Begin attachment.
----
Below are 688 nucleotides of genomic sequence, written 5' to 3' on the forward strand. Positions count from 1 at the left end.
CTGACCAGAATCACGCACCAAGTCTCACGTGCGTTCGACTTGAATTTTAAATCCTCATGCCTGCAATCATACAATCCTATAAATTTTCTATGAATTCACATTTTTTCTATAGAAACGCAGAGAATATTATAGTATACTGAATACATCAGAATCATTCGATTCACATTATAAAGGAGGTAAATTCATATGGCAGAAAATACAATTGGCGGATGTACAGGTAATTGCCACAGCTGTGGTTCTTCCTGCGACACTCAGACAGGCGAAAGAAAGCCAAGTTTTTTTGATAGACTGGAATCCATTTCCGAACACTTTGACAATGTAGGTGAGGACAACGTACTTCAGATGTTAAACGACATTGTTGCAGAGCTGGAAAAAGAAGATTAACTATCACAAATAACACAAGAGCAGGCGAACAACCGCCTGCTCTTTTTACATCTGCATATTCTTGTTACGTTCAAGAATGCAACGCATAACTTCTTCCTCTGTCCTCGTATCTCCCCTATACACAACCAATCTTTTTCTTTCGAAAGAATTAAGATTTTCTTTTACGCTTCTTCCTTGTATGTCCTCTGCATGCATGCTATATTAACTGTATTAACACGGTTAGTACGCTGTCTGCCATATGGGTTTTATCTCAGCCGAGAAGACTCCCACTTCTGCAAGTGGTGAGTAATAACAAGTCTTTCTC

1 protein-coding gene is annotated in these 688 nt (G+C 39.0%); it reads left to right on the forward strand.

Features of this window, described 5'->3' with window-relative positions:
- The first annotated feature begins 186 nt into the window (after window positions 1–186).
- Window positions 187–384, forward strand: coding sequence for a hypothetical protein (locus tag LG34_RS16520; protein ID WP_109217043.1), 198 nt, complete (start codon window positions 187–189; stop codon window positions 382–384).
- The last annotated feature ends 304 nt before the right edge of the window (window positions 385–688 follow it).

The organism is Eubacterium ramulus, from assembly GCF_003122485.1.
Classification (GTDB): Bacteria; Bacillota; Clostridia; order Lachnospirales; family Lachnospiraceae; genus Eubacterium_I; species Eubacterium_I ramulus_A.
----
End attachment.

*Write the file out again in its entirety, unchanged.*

Below are 688 nucleotides of genomic sequence, written 5' to 3' on the forward strand. Positions count from 1 at the left end.
CTGACCAGAATCACGCACCAAGTCTCACGTGCGTTCGACTTGAATTTTAAATCCTCATGCCTGCAATCATACAATCCTATAAATTTTCTATGAATTCACATTTTTTCTATAGAAACGCAGAGAATATTATAGTATACTGAATACATCAGAATCATTCGATTCACATTATAAAGGAGGTAAATTCATATGGCAGAAAATACAATTGGCGGATGTACAGGTAATTGCCACAGCTGTGGTTCTTCCTGCGACACTCAGACAGGCGAAAGAAAGCCAAGTTTTTTTGATAGACTGGAATCCATTTCCGAACACTTTGACAATGTAGGTGAGGACAACGTACTTCAGATGTTAAACGACATTGTTGCAGAGCTGGAAAAAGAAGATTAACTATCACAAATAACACAAGAGCAGGCGAACAACCGCCTGCTCTTTTTACATCTGCATATTCTTGTTACGTTCAAGAATGCAACGCATAACTTCTTCCTCTGTCCTCGTATCTCCCCTATACACAACCAATCTTTTTCTTTCGAAAGAATTAAGATTTTCTTTTACGCTTCTTCCTTGTATGTCCTCTGCATGCATGCTATATTAACTGTATTAACACGGTTAGTACGCTGTCTGCCATATGGGTTTTATCTCAGCCGAGAAGACTCCCACTTCTGCAAGTGGTGAGTAATAACAAGTCTTTCTC

1 protein-coding gene is annotated in these 688 nt (G+C 39.0%); it reads left to right on the forward strand.

Features of this window, described 5'->3' with window-relative positions:
- The first annotated feature begins 186 nt into the window (after window positions 1–186).
- Window positions 187–384, forward strand: coding sequence for a hypothetical protein (locus tag LG34_RS16520; protein ID WP_109217043.1), 198 nt, complete (start codon window positions 187–189; stop codon window positions 382–384).
- The last annotated feature ends 304 nt before the right edge of the window (window positions 385–688 follow it).

The organism is Eubacterium ramulus, from assembly GCF_003122485.1.
Classification (GTDB): Bacteria; Bacillota; Clostridia; order Lachnospirales; family Lachnospiraceae; genus Eubacterium_I; species Eubacterium_I ramulus_A.